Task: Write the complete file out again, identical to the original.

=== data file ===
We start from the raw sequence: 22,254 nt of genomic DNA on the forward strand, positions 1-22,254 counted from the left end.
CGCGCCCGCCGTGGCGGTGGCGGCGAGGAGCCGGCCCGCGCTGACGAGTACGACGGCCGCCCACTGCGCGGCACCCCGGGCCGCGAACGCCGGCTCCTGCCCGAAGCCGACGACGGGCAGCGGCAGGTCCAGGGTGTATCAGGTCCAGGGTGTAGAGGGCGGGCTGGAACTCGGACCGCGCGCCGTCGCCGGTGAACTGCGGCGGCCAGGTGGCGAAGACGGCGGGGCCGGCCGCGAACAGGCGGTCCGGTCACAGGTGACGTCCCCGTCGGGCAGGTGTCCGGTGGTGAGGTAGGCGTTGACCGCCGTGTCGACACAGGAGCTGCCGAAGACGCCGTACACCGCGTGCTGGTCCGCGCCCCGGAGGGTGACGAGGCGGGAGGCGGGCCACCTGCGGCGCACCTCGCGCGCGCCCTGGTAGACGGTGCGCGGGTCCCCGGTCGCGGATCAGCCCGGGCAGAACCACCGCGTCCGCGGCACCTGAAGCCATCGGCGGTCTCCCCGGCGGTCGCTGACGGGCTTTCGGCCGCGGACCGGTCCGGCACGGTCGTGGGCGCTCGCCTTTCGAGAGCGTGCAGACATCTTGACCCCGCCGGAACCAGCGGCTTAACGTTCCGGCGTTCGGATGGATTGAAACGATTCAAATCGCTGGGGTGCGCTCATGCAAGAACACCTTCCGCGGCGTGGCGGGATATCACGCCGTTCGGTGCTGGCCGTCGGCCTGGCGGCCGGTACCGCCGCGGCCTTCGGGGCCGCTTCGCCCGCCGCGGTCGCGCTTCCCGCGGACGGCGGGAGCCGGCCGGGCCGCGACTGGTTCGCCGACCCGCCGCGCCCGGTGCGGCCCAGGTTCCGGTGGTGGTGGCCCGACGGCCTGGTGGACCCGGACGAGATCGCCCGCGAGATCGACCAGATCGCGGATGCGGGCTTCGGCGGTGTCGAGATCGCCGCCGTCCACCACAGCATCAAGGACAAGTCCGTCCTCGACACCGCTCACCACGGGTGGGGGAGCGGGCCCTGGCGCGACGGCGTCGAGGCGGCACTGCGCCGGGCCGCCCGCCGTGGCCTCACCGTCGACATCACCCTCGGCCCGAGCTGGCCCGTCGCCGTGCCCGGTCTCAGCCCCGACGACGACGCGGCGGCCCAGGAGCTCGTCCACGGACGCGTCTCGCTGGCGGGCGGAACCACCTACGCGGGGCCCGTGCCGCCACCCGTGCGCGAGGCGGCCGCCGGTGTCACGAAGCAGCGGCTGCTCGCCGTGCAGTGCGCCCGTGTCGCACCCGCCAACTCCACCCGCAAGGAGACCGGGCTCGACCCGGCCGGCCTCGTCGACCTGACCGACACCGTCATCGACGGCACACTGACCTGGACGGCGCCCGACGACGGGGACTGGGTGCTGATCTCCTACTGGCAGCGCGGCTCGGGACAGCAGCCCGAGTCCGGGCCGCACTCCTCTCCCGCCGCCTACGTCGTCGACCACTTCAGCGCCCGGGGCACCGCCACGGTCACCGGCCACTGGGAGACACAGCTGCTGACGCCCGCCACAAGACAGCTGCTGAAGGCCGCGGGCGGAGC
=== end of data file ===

We start from the raw sequence: 22,254 nt of genomic DNA on the forward strand, positions 1-22,254 counted from the left end.
CGCGCCCGCCGTGGCGGTGGCGGCGAGGAGCCGGCCCGCGCTGACGAGTACGACGGCCGCCCACTGCGCGGCACCCCGGGCCGCGAACGCCGGCTCCTGCCCGAAGCCGACGACGGGCAGCGGCAGGTCCAGGGTGTATCAGGTCCAGGGTGTAGAGGGCGGGCTGGAACTCGGACCGCGCGCCGTCGCCGGTGAACTGCGGCGGCCAGGTGGCGAAGACGGCGGGGCCGGCCGCGAACAGGCGGTCCGGTCACAGGTGACGTCCCCGTCGGGCAGGTGTCCGGTGGTGAGGTAGGCGTTGACCGCCGTGTCGACACAGGAGCTGCCGAAGACGCCGTACACCGCGTGCTGGTCCGCGCCCCGGAGGGTGACGAGGCGGGAGGCGGGCCACCTGCGGCGCACCTCGCGCGCGCCCTGGTAGACGGTGCGCGGGTCCCCGGTCGCGGATCAGCCCGGGCAGAACCACCGCGTCCGCGGCACCTGAAGCCATCGGCGGTCTCCCCGGCGGTCGCTGACGGGCTTTCGGCCGCGGACCGGTCCGGCACGGTCGTGGGCGCTCGCCTTTCGAGAGCGTGCAGACATCTTGACCCCGCCGGAACCAGCGGCTTAACGTTCCGGCGTTCGGATGGATTGAAACGATTCAAATCGCTGGGGTGCGCTCATGCAAGAACACCTTCCGCGGCGTGGCGGGATATCACGCCGTTCGGTGCTGGCCGTCGGCCTGGCGGCCGGTACCGCCGCGGCCTTCGGGGCCGCTTCGCCCGCCGCGGTCGCGCTTCCCGCGGACGGCGGGAGCCGGCCGGGCCGCGACTGGTTCGCCGACCCGCCGCGCCCGGTGCGGCCCAGGTTCCGGTGGTGGTGGCCCGACGGCCTGGTGGACCCGGACGAGATCGCCCGCGAGATCGACCAGATCGCGGATGCGGGCTTCGGCGGTGTCGAGATCGCCGCCGTCCACCACAGCATCAAGGACAAGTCCGTCCTCGACACCGCTCACCACGGGTGGGGGAGCGGGCCCTGGCGCGACGGCGTCGAGGCGGCACTGCGCCGGGCCGCCCGCCGTGGCCTCACCGTCGACATCACCCTCGGCCCGAGCTGGCCCGTCGCCGTGCCCGGTCTCAGCCCCGACGACGACGCGGCGGCCCAGGAGCTCGTCCACGGACGCGTCTCGCTGGCGGGCGGAACCACCTACGCGGGGCCCGTGCCGCCACCCGTGCGCGAGGCGGCCGCCGGTGTCACGAAGCAGCGGCTGCTCGCCGTGCAGTGCGCCCGTGTCGCACCCGCCAACTCCACCCGCAAGGAGACCGGGCTCGACCCGGCCGGCCTCGTCGACCTGACCGACACCGTCATCGACGGCACACTGACCTGGACGGCGCCCGACGACGGGGACTGGGTGCTGATCTCCTACTGGCAGCGCGGCTCGGGACAGCAGCCCGAGTCCGGGCCGCACTCCTCTCCCGCCGCCTACGTCGTCGACCACTTCAGCGCCCGGGGCACCGCCACGGTCACCGGCCACTGGGAGACACAGCTGCTGACGCCCGCCACAAGACAGCTGCTGAAGGCCGCGGGCGGAGC